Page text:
Transgender people face discrimination and stigma in access to mental health care
Transgender and non-binary people face significant stigma and discrimination. Compared to the general population, these people are more likely to live in poverty and not find employment. In addition, transgender and non-binary individuals are very likely to face mental illness and severe psychological distress. A past survey showed that out of more than 1,000 transgender people, 41% said they had attempted suicide. This rate is 26 times higher than in the general population.
Extensive international research involving Luca Fumarco of the SYRI National Institute and Masaryk University showed that this mental health crisis is further affected by discrimination from mental health care providers that affect a patient's ability to access appropriate mental health services and treatment.
Discrimination contributes to stress, delays treatment and increases costs. Difficulty securing appointments leads many patients to discontinue treatment altogether. Patients also tend to choose a therapist who, while trans-friendly, is otherwise not a good fit. For example, he or she is less experienced in the area of concern, more distant, or more expensive. "The mismatch between patient and therapist negatively affects care, because a good match is essential for effective care," Fumarco explains.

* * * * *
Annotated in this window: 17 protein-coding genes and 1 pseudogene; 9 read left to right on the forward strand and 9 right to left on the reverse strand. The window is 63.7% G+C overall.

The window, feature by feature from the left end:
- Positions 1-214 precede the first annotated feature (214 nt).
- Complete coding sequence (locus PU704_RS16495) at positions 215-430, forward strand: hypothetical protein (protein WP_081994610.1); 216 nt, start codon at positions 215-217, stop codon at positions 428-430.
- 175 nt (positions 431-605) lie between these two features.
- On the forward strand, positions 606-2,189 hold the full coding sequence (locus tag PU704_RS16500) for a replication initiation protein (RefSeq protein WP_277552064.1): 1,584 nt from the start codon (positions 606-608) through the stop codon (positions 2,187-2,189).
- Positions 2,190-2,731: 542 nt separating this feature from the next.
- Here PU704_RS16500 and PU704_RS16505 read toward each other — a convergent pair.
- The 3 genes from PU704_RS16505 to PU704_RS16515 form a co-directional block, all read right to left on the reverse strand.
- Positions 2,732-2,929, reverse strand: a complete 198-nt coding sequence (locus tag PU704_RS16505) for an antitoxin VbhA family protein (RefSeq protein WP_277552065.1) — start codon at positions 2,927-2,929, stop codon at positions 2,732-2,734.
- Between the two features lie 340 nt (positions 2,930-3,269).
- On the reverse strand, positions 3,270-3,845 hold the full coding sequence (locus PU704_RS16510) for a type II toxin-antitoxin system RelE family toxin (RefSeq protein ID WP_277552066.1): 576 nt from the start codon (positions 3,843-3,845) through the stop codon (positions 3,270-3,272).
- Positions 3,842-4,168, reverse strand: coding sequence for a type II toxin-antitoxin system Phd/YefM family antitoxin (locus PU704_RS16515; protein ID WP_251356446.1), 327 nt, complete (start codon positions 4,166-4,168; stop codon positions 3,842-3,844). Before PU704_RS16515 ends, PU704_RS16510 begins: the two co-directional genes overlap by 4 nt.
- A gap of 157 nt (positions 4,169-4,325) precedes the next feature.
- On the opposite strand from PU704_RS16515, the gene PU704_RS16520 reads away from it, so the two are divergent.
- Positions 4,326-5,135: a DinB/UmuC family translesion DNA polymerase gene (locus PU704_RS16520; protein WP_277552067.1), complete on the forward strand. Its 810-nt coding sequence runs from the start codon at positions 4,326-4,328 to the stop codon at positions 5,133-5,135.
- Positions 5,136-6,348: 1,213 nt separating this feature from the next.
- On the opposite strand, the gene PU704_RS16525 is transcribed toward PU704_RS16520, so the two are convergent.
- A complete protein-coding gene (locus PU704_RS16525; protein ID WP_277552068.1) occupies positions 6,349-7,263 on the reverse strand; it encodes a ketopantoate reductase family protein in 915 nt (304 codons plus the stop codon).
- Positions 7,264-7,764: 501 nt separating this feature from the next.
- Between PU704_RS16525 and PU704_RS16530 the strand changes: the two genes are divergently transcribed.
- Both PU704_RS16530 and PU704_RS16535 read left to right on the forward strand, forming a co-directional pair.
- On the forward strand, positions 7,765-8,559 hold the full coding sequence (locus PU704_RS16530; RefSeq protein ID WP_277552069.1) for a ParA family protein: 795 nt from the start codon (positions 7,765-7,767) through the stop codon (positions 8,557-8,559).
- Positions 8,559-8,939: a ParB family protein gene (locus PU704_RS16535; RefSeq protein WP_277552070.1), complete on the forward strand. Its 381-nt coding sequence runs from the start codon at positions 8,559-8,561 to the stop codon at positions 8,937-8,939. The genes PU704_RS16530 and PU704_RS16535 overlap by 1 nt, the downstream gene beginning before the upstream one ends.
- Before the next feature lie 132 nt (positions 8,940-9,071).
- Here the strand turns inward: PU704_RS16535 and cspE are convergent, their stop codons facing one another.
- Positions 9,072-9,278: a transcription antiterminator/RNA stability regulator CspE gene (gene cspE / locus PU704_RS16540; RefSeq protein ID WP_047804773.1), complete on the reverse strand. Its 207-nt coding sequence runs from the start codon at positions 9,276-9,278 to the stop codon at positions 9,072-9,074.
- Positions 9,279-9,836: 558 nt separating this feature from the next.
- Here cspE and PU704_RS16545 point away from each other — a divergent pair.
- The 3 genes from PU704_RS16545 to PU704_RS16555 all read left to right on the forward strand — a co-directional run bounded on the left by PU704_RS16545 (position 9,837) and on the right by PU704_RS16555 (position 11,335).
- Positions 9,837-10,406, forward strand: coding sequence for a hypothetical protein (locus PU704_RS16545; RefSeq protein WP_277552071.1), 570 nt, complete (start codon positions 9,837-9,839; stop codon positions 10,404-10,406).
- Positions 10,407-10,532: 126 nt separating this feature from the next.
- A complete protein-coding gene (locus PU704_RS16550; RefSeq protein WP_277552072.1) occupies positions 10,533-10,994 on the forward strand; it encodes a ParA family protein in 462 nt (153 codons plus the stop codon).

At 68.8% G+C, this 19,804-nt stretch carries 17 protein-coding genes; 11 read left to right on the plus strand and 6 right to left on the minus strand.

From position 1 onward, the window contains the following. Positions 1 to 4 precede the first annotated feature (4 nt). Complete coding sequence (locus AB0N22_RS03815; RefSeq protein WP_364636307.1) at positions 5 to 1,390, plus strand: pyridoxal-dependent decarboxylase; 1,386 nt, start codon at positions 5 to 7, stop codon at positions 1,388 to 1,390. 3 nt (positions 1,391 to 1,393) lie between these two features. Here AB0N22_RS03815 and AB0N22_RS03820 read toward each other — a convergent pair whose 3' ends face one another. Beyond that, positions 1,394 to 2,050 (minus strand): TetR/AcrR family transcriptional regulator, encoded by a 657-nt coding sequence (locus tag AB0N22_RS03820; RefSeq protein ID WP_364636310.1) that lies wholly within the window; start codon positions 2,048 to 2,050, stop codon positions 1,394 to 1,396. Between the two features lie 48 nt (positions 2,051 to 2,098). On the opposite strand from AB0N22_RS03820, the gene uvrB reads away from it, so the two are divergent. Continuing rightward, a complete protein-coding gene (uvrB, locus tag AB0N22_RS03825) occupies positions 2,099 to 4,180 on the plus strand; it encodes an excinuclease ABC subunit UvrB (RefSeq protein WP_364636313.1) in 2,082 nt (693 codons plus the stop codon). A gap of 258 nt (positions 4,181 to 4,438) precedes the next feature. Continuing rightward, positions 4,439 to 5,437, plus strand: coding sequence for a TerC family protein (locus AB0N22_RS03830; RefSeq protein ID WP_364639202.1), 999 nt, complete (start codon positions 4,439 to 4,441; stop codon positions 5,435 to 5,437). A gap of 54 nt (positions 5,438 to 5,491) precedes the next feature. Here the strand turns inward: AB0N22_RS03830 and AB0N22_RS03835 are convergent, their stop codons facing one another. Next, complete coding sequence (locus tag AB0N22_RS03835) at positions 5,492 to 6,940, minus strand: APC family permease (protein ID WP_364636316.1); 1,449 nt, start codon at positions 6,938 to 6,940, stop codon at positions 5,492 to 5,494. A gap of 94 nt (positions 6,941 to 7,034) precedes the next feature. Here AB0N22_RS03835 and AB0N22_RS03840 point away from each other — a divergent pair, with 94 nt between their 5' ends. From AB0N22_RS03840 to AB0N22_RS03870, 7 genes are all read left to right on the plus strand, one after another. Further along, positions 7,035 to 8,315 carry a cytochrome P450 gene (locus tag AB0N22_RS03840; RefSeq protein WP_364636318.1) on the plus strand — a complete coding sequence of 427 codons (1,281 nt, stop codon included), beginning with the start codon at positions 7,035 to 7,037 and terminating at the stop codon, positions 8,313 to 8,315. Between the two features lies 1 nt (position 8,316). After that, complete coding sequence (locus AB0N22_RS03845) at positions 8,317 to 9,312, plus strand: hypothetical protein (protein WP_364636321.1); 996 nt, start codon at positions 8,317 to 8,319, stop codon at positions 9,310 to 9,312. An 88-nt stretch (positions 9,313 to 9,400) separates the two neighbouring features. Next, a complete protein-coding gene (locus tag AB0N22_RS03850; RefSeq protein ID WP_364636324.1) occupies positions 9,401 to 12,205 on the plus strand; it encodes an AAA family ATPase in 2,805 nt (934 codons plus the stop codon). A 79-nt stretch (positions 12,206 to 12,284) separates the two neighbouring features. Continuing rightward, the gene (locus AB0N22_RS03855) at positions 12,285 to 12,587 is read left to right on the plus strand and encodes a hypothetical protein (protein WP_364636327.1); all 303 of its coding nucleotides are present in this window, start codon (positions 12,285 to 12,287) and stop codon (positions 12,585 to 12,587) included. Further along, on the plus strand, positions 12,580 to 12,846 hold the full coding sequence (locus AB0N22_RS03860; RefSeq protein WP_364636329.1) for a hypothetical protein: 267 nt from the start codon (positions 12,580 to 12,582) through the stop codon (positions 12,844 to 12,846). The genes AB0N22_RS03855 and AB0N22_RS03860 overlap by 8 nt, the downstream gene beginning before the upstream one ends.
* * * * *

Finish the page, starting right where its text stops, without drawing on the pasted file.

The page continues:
The researchers were among the first to test the responses on a sample in the US. They randomly assigned names corresponding to ethnicity (African-American, Hispanic, or white) in emails requesting appointments with therapists. In addition, a randomly selected group of fictional patients revealed that they were transgender or non-binary. Discrimination was then quantified by comparing rates of positive responses.
"We found that African American and Hispanic transgender and nonbinary people face discrimination when trying to access mental health care services. Conversely, we have no evidence of discrimination against white transgender and non-binary potential patients," said Fumarco, who said the research is increasingly relevant as many governments, particularly in the US, are passing legislation targeting the LGBTQ+ community that could negatively impact mental health and limit access to healthcare.